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Main Curriculum Tie:
Background For Teachers:
Intended Learning Outcomes:
Set a soccer ball on the floor and stare at it. When someone asks you what you are doing, tell them that you are playing soccer. If no one asks, wait until someone says anything at all and say, “Shhhh, I'm doing something.” Then they'll ask what you're doing. Of course they will make some sort of argument. Launch into a discussion about what else you would need to do to play soccer.
Lewis, V. K., & Shaha, S. H. (2003). Maximizing learning and attitudinal gains through integrated curricula. Education. 123, 537-547.
Three studies were done comparing integrated curriculum versus single subject curriculum. It was shown that integrated curriculum was significantly better for learning and student attitude. Students were engaged, cared about the lesson subjects, and were able to retain learning better. Three different subjects were used during the study.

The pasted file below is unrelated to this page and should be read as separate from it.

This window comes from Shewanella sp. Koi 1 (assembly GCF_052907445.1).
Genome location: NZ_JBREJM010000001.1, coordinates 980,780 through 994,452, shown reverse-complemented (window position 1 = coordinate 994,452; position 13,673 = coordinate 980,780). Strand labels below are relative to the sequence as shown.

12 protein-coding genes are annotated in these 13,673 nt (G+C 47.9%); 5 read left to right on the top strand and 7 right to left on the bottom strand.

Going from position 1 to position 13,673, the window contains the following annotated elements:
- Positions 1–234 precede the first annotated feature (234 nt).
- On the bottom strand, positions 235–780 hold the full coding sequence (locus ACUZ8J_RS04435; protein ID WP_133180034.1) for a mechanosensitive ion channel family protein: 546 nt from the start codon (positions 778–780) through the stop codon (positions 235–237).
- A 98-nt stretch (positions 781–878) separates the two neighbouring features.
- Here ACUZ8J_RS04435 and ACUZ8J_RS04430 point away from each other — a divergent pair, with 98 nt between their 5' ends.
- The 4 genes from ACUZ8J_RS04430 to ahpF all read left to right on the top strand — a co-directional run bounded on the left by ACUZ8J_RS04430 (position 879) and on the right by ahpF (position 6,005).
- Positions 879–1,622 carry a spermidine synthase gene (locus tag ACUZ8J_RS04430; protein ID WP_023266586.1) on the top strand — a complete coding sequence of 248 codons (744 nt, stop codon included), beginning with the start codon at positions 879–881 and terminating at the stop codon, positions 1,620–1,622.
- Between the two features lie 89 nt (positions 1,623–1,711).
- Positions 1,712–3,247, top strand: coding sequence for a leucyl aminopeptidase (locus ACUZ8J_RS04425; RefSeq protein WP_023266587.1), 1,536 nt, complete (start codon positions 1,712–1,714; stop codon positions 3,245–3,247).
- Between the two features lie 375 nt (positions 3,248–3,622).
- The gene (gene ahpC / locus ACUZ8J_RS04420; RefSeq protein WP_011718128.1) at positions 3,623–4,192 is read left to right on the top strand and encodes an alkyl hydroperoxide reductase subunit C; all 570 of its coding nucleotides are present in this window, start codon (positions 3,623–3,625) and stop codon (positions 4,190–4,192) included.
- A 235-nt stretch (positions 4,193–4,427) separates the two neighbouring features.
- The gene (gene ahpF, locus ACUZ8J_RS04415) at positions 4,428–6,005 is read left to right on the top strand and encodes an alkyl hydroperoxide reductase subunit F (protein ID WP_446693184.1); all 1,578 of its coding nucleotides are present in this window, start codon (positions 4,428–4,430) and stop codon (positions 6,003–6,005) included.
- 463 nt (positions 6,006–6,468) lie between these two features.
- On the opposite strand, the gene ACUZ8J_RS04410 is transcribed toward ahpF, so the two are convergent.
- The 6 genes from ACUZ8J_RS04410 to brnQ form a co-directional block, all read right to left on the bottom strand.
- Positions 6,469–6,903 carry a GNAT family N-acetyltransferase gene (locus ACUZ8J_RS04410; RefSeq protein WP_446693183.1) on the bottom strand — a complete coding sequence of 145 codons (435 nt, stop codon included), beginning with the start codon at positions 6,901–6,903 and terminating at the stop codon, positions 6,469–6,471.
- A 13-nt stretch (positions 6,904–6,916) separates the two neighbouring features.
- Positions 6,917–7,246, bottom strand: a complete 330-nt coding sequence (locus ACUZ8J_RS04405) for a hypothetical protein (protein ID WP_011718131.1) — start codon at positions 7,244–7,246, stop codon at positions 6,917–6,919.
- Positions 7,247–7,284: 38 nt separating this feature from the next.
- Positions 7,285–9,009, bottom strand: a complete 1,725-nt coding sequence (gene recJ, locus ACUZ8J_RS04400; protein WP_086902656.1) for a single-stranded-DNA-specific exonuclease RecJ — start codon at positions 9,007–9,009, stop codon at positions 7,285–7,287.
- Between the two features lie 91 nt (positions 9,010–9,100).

Fitton, N. (2004, August). Physics on the playground. Instructor Magazine, August, 58-61.
This article shows how to integrate physics with physical education. Subjects include gravity, momentum, friction, force, etc. Short activities are listed.
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